Who Died in the Tulsa Race Massacre?

Jeanette Batchelor-Young had been tracing her roots for years when she received a message that would change what she knew about her origin story. There were still so many blanks in her family history: Mrs. Batchelor-Young had lived with her father briefly until his death and then she was adopted. She knew the name of his mother and grandmother, but not much more.

The message came from a forensic lab, and it revealed a twist to Mrs. Batchelor-Young’s understanding of her paternal family’s journey from a tiny farming community in Texas to Northern California. Turns out there has been a stop — possibly, a very consequential stop — in Tulsa, Okla., in the 1920s.

Mrs. Batchelor-Young, 64, learned she might be a relative of one of the victims of the 1921 Tulsa Race Massacre. Her DNA matched that of remains exhumed from a local cemetery as part of the city’s effort to identify the victims of the massacre through living relatives.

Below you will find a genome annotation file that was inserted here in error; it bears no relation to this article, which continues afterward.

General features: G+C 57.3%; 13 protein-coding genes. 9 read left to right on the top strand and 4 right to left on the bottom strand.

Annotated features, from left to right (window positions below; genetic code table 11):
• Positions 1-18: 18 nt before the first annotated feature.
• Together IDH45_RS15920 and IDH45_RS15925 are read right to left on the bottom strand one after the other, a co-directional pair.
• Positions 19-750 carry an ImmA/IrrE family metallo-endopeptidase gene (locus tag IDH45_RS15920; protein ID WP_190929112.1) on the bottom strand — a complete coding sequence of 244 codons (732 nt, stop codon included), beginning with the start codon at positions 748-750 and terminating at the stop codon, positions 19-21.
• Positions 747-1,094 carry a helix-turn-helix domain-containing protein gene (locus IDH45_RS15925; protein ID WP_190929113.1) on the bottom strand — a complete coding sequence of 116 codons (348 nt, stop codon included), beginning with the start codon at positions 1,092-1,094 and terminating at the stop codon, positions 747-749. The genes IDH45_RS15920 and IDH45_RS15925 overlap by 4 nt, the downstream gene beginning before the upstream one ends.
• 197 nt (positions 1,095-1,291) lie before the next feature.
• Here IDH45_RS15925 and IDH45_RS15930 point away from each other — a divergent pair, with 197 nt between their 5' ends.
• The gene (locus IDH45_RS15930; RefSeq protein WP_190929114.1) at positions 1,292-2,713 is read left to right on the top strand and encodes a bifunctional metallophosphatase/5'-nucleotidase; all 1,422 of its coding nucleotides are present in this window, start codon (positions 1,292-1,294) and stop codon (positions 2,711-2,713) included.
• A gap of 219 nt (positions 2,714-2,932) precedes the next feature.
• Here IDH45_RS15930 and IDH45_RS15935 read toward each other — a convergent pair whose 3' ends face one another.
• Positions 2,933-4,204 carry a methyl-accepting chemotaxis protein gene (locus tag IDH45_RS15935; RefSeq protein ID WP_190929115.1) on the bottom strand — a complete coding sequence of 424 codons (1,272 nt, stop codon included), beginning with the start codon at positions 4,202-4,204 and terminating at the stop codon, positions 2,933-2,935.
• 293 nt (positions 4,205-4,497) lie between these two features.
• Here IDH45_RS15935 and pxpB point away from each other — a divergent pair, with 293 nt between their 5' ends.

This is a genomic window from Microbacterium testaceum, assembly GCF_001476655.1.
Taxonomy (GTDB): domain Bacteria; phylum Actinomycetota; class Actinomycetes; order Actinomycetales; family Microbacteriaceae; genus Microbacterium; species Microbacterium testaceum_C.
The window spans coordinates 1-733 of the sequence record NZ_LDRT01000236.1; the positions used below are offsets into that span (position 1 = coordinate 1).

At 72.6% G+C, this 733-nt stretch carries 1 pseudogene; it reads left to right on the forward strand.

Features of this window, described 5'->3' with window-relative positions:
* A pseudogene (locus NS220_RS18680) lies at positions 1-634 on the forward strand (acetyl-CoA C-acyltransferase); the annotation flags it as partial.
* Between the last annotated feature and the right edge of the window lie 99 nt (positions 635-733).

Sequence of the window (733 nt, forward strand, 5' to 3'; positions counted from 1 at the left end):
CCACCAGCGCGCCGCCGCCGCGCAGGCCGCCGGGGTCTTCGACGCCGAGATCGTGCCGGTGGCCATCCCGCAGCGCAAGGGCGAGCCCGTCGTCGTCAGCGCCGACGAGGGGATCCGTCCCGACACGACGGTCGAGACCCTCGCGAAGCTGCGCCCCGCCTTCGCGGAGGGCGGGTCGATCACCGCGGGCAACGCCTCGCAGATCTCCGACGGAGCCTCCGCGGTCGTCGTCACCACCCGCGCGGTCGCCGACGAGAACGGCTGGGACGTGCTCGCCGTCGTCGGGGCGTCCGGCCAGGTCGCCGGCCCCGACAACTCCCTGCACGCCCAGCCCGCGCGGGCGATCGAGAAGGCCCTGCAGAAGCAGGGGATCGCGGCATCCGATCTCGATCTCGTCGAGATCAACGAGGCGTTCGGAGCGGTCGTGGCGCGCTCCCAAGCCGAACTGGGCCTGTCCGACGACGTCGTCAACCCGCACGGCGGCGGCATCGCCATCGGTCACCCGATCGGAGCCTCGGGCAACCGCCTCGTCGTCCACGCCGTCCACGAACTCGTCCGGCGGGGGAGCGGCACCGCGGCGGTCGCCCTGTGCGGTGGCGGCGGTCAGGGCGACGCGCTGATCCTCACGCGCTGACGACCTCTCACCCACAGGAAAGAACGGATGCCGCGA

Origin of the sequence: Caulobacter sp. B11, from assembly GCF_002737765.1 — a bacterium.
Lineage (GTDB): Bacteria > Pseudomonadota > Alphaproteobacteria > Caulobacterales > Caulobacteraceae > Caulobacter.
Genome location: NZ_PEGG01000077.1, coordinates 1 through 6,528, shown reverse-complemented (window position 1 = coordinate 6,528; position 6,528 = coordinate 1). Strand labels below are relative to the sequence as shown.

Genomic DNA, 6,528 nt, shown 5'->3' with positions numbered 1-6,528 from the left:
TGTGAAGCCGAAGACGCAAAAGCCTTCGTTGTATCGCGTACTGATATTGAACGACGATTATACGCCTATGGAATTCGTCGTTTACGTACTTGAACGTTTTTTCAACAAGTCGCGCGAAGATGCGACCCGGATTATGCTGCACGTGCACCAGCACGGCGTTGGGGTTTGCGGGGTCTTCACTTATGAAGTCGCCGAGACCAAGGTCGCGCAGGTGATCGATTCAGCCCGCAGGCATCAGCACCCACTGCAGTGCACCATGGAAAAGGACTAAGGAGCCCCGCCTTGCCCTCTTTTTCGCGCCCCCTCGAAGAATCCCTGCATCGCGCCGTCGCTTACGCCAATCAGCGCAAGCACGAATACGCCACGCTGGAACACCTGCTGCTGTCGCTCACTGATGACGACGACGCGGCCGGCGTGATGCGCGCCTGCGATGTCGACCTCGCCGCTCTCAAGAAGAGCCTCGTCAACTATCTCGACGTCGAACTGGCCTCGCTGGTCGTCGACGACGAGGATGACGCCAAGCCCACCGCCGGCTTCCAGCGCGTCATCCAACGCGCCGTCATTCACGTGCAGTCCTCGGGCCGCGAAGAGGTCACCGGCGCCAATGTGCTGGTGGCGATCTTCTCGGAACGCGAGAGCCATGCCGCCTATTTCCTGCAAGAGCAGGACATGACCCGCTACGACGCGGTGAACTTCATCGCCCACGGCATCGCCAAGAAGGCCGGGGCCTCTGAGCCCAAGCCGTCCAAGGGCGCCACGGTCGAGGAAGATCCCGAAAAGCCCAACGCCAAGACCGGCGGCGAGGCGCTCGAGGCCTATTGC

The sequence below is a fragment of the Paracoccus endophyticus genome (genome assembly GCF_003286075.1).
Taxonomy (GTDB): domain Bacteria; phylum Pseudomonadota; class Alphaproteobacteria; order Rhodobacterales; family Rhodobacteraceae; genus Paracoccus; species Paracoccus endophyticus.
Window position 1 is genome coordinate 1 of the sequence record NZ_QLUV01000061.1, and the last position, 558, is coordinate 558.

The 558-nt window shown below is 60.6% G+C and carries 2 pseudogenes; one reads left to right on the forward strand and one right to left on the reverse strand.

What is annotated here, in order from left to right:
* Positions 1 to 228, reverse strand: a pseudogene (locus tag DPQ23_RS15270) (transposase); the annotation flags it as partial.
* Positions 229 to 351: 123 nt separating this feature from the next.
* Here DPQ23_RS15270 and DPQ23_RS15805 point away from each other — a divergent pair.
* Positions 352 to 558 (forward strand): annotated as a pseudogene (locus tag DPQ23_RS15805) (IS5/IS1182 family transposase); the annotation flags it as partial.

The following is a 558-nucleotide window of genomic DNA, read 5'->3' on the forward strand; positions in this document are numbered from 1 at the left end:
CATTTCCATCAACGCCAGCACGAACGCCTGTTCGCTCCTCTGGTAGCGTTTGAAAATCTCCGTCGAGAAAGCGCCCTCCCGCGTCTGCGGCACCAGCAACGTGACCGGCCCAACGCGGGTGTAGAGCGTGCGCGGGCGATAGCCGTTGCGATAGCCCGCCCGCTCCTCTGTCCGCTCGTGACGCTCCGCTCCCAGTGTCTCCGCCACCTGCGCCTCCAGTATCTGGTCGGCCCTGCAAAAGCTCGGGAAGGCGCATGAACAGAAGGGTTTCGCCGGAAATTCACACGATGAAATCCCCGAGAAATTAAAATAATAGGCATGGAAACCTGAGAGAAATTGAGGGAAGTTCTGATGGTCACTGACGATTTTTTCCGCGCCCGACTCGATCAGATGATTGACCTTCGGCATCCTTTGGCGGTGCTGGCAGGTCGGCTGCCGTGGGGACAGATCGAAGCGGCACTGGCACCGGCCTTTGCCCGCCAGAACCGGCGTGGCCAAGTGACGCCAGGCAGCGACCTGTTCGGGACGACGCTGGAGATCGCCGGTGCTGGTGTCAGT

“I have had so many questions about my family on my father’s side,” Mrs. Batchelor-Young said. “I wanted to know more about who and where I come from.”

The massacre, among the most horrific racial attacks in American history, left Tulsa’s Greenwood district, a Black neighborhood, in smoldering ruins. The death toll is estimated between 36 and 300. Many survivors scattered to parts unknown, taking with them clues about who lived and died in the neighborhood.

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